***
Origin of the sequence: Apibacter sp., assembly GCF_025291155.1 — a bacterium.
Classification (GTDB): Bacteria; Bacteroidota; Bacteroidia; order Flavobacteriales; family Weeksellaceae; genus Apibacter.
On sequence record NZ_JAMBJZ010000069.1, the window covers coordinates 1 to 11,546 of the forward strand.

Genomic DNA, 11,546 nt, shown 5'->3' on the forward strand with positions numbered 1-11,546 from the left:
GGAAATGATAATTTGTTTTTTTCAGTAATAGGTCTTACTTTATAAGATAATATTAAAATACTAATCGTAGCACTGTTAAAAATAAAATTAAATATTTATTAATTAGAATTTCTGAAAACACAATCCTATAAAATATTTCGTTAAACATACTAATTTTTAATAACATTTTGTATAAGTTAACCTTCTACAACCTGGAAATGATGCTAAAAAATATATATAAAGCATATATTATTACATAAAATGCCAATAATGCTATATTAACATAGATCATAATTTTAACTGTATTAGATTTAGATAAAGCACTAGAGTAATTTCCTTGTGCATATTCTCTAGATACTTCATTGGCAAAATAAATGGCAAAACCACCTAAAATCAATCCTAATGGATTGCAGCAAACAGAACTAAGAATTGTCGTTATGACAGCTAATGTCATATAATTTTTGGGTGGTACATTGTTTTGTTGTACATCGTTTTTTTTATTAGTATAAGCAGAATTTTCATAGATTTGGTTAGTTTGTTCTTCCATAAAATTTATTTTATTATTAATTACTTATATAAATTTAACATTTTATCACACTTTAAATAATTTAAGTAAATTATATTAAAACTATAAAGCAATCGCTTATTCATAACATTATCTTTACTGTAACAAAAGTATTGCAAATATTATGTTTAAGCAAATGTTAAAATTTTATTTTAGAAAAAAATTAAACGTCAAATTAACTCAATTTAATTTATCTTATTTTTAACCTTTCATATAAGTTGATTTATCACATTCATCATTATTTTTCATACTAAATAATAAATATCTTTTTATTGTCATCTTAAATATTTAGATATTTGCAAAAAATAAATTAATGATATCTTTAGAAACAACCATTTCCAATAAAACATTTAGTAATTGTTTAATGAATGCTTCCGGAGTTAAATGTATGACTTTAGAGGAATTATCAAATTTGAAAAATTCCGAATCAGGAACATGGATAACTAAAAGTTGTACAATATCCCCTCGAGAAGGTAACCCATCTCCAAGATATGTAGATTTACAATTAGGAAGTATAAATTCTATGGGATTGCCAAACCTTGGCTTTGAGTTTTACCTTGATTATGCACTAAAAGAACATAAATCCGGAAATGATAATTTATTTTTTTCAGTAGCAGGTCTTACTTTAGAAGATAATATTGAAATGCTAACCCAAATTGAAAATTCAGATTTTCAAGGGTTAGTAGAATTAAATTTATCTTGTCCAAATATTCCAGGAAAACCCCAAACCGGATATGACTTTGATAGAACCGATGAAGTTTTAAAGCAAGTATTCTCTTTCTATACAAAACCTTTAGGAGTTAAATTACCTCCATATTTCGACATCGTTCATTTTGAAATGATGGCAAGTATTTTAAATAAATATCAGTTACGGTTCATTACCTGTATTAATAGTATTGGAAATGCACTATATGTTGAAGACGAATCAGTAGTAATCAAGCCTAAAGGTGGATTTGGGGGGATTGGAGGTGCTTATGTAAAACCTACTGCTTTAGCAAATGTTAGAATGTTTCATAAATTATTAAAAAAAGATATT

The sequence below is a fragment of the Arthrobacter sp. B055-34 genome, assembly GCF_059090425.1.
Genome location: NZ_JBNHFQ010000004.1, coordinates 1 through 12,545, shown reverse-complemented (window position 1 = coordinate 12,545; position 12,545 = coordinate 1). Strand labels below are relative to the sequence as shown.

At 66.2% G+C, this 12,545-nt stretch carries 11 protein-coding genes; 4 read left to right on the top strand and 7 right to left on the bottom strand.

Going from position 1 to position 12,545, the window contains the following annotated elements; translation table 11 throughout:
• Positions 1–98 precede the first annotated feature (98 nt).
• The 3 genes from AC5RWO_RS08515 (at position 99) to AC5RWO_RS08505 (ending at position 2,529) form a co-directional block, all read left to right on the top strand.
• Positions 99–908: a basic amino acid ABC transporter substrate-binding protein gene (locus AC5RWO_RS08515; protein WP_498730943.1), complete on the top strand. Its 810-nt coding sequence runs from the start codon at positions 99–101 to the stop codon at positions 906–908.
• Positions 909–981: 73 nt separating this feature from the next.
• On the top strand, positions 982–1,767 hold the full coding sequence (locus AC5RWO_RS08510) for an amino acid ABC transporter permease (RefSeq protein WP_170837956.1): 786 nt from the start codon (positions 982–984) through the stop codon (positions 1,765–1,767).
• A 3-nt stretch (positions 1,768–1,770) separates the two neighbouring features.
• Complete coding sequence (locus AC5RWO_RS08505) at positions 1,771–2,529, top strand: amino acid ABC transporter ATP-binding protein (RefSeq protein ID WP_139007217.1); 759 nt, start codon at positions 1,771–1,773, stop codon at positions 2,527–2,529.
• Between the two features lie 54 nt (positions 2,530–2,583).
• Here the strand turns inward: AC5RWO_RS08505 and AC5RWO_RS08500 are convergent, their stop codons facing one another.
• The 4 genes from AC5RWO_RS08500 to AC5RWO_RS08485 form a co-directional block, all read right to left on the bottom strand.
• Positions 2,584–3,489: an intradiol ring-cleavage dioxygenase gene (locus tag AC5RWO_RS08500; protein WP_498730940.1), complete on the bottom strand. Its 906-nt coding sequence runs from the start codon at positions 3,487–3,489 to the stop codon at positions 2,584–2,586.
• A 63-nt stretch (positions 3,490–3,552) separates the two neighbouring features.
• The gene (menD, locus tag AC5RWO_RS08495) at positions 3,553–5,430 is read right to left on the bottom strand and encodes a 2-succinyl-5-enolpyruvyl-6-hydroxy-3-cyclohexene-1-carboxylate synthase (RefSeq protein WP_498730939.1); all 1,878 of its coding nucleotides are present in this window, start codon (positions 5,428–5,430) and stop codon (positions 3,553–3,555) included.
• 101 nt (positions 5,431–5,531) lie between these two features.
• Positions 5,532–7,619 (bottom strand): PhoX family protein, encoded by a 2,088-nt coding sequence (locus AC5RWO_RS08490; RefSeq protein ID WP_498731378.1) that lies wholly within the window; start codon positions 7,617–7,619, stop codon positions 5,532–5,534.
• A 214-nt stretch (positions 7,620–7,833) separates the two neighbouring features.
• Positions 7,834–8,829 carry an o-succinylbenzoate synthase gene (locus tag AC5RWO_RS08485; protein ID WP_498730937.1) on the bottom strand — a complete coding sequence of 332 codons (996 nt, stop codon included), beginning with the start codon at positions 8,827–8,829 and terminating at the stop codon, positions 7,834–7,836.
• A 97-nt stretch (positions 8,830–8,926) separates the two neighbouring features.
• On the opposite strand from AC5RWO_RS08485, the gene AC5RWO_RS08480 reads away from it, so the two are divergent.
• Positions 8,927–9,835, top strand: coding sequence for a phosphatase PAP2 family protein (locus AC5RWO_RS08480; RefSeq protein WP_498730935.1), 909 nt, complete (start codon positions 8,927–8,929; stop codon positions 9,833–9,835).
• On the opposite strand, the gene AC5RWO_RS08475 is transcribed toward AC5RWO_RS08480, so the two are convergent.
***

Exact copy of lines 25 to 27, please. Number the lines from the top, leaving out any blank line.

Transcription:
• A 214-nt stretch (positions 7,620–7,833) separates the two neighbouring features.
• Positions 7,834–8,829 carry an o-succinylbenzoate synthase gene (locus tag AC5RWO_RS08485; protein ID WP_498730937.1) on the bottom strand — a complete coding sequence of 332 codons (996 nt, stop codon included), beginning with the start codon at positions 8,827–8,829 and terminating at the stop codon, positions 7,834–7,836.
• A 97-nt stretch (positions 8,830–8,926) separates the two neighbouring features.